Founded in 2011, Okyanos (pronounced “Oh – key – AH – nos”) is an innovative stem cell therapy provider that specializes in treating patients with congestive heart failure (CHF) and other chronic conditions. The literary name Okyanos, the Greek God of the river Okyanos, symbolizes the restoration of blood flow. Okyanos Cell Therapy delivers a mixed population of fat (adipose) derived stem and regenerative cells (ADRCs) using internationally-approved technology to patients with chronic, degenerative conditions. Okyanos is fully licensed under the Bahamas Stem Cell Therapy and Research Act and adheres to U.S. surgical center standards.
Okyanos’ stem cell treatments are performed in its purpose-built, state-of-the art cell therapy center, led by Dr. Jeffrey Hartog, a U.S. double board-certified plastic and cranio-maxillo facial surgeon. Treatment is available to patients with severe congestive heart failure, (CHF), osteoarthritis, neuropathy and other chronic, degenerative conditions.
While Matthew Feshbach’s career as an investor spanned more than 30 years, he changed directions in 2009 when he and his brother, Joseph Feshbach, began researching the potential of adult stem cells. Their interest resulted from a chance meeting with the public company, Cytori Therapeutics, having been introduced by an investment associate. Extensive research led Mr. Feshbach to believe that stem cell therapy could provide an answer to the largest unmet healthcare need in the Western world, cardiovascular disease as well as many other indications with related disease factors.
Enjoy this interview with Okyanos CEO and Co-Founder, Matthew Feshbach. It is part one of a two-part interview.
Interview with Matt Feshbach, Co-Founder of Okyanos
Cade Hildreth: What is your background and how did you get involved with Okyanos?
Matthew Feshbach: I have a 30-year background as an investor in public companies and was known for doing very deep research on a relatively limited number of potential investments. An investment friend had told me about “personalized medicine” and stem cell therapy and suggested that Cytori Therapeutics had technology that was perhaps more advanced and ready for clinical applications than other stem cell therapy companies. I became very intrigued and then called researchers, from Israel to Japan and Los Angeles to New York, to learn more.
After extensive research I had the realization that cell therapy would be the next phase in the evolution of medicine and it could be as big, if not bigger than the personal computer was to computing and the Internet was to information, or what social media platforms have been to communication.
Cade Hildreth: How was Okyanos founded and who provided the initial investment?
Matthew Feshbach: Myself, my twin brother Joe, and my partner, Manuel Vianna conceived the idea and collaborated in founding Okyanos. Unfortunately, my twin brother passed away of a heart attack about 12 days after we received funding.
Okyanos has been funded by a group of what I would call “purpose-driven entrepreneurial investors.” They are not typical angel investors, because they do not do a lot of these kinds of deals.They nevertheless saw an opportunity to create something meaningful in healthcare, and they believed they would get a high return on their investment.
Cade Hildreth: What was the process of building out Okyanos’ facilities and the team?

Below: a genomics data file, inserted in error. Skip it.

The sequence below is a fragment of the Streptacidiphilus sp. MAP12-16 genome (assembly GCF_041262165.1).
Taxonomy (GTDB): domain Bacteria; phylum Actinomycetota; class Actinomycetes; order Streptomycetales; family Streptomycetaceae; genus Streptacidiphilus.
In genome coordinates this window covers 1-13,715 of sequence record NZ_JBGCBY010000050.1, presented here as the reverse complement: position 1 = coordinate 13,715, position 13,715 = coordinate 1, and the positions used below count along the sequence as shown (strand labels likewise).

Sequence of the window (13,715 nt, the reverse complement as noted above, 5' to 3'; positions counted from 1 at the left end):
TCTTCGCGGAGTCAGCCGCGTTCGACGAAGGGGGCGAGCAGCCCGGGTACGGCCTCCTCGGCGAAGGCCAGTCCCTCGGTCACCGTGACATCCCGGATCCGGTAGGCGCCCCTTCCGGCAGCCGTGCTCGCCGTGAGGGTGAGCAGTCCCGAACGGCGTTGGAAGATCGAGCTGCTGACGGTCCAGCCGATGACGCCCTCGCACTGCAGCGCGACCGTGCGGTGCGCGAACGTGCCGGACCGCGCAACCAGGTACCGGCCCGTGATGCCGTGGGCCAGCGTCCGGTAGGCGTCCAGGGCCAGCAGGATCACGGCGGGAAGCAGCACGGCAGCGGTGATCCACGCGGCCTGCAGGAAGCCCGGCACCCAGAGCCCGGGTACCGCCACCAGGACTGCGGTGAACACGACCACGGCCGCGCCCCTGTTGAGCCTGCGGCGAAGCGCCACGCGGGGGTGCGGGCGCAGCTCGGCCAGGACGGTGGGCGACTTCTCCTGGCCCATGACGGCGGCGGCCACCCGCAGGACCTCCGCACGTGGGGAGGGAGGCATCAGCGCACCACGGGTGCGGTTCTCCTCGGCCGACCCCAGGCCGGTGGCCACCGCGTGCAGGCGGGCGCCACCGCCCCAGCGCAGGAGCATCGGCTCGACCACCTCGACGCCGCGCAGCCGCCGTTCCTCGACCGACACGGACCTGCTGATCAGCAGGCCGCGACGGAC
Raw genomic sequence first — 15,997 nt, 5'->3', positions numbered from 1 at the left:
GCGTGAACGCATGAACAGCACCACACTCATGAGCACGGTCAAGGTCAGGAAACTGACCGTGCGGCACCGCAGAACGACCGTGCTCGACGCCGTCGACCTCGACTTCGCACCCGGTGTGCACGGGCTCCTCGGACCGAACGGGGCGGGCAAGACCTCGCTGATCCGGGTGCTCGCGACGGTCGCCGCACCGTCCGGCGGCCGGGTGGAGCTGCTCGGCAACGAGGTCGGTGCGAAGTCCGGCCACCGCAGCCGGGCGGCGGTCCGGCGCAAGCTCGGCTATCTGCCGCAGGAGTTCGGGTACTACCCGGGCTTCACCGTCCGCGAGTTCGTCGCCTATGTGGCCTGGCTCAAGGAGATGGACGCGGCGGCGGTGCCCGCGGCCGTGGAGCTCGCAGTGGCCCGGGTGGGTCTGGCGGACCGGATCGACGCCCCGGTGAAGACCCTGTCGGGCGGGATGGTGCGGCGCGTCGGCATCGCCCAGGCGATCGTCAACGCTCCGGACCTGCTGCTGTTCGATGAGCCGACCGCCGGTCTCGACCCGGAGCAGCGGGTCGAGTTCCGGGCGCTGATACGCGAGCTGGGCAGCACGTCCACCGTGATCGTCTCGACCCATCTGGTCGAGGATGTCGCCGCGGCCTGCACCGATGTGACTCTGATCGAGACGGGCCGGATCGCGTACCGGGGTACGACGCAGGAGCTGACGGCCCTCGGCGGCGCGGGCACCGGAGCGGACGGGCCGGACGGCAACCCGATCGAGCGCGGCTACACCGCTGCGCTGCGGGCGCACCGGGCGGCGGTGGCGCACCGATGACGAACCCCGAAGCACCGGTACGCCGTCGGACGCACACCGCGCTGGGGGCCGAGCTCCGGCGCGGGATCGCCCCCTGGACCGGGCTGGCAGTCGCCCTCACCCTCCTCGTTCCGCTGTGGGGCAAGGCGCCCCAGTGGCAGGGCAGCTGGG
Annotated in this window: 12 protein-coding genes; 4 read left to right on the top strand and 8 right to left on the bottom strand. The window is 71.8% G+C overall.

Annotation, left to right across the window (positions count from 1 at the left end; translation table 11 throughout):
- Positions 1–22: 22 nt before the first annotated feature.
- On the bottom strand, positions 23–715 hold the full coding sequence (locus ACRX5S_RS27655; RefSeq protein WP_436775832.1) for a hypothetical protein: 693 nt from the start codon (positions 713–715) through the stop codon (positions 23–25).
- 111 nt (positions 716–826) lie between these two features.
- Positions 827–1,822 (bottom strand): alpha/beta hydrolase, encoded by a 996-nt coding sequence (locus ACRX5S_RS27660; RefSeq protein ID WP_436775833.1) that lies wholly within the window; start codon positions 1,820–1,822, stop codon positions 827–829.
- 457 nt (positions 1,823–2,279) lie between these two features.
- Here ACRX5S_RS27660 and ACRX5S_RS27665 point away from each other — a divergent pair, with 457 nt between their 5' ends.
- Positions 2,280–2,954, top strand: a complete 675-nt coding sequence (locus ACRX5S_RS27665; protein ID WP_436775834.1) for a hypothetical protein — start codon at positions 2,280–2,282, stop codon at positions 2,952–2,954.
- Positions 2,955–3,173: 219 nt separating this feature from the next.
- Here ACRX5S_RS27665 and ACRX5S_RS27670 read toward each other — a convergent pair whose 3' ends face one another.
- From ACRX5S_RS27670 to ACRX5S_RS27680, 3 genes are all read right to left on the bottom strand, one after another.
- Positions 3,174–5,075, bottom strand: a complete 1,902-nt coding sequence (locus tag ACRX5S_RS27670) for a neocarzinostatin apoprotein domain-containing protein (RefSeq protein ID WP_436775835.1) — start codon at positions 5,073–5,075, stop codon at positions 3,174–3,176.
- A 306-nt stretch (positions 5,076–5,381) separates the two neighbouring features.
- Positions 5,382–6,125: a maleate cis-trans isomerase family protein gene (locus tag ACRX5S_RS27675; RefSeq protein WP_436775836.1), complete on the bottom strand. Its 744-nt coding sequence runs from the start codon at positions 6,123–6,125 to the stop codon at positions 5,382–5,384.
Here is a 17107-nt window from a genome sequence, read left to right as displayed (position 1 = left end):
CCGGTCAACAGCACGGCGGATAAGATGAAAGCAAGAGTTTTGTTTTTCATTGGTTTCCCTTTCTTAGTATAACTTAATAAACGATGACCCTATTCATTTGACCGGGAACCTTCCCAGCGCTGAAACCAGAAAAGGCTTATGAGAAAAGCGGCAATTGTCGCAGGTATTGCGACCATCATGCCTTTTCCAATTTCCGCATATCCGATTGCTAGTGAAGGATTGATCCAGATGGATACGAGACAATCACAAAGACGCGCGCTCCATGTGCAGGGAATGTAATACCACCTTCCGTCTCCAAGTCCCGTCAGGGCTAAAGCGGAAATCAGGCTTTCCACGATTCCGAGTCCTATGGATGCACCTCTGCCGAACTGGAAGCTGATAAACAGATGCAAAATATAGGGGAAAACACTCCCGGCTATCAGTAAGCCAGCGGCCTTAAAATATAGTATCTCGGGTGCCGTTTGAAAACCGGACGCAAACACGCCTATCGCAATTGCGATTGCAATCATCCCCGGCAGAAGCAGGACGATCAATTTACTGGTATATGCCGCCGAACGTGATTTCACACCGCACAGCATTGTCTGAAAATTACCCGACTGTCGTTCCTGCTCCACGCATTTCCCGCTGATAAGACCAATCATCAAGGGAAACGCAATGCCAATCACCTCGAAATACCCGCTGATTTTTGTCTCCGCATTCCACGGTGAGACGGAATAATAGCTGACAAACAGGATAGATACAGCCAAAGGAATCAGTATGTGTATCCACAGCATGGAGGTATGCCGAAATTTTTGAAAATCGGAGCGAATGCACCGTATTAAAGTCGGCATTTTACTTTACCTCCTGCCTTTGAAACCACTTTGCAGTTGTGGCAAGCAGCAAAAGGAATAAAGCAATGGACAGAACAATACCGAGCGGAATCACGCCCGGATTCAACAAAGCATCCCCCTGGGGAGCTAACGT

Matthew Feshbach: To give you a little background, adult stem cell therapy is not approved in the United States unless it is anything other than within the FDA’s definition of “minimally manipulated,” and this includes stem cell therapy with adipose tissue (fat). Bone marrow does not have the attention of the FDA, but stem cells from fat clearly do have their attention.
On the other hand, Cytori had adult stem cell technology that was approved in Europe and is now approved in Asia (Japan, China, Singapore) and Australia. However, it is not approved in the United States, so I saw an opportunity to bring it somewhere near-shore to a legitimate country, and that was The Bahamas.
We started in The Bahamas, and it took several years because we helped them draft legitimate, rational, and serious regulation and legislation that will keep the stem cell charlatans out of the country.
It was a 3-year process of gaining government approval, building out the facility, selecting our medical team, and treating our first patient. It was not easy, but compared to the United States—where an approval for a drug on average costs about 2.5 billion and take 15 years—I would say that 3 years is pretty good.
Cade Hildreth: How did you attract your medical team?
Matthew Feshbach: Our medical team came about through personal relationships and they all have one common denominator: they see that adult stem cell therapy as the next phase in the evolution of medicine. Also, we have invested more in doing adult stem cell therapy the “right way” than anyone in the world. No one has invested as heavily in technology, the facilities, team and protocols, as we have, and continue to do. We hear from visitors from all over the world say, “Wow, I can’t believe this place.”
Our team has evolved, and we have built an outstanding group.
Our Director of Clinical Operations and Cell Therapy Surgeon is double-board certified plastic and Cranio-Maxillofacial Surgeon, Dr. Jeffrey Hartog. He had been involved with cell therapy since 2010 and has worked regularly with the Cytori technology, so he was interested in becoming more involved.
We also have Dr. Matthew Mick, an interventional cardiologist who is triple board certified (FACC, FACP, FSCAI) and trained at Cleveland Clinic. He was also intrigued with cell therapy. He was a bit of a skeptic when we met him, which is good. We would rather have some who is a healthy skeptic rather than a wild-eyed pioneer. He found that the technology really worked and now he is a huge believer in a cardiac cell therapy, especially after seeing the results.
Our Chief Medical Officer is Dr. Eric Duckers. He was one of the pioneers in cardiac cell therapy in Europe and started with the first trials in 2001. He is the principal investigator of the ADVANCE clinical trial, which treats patients within 24 hours of an acute heart attack using cells from adipose-derived stem and regenerative cells (ADRCs). He had also served as an investigator for the PRECISE clinical trial, which treated patients with CHF , after they had exhausted all options from conventional treatment, and upon which the Okyanos cardiac cell therapy protocol is based.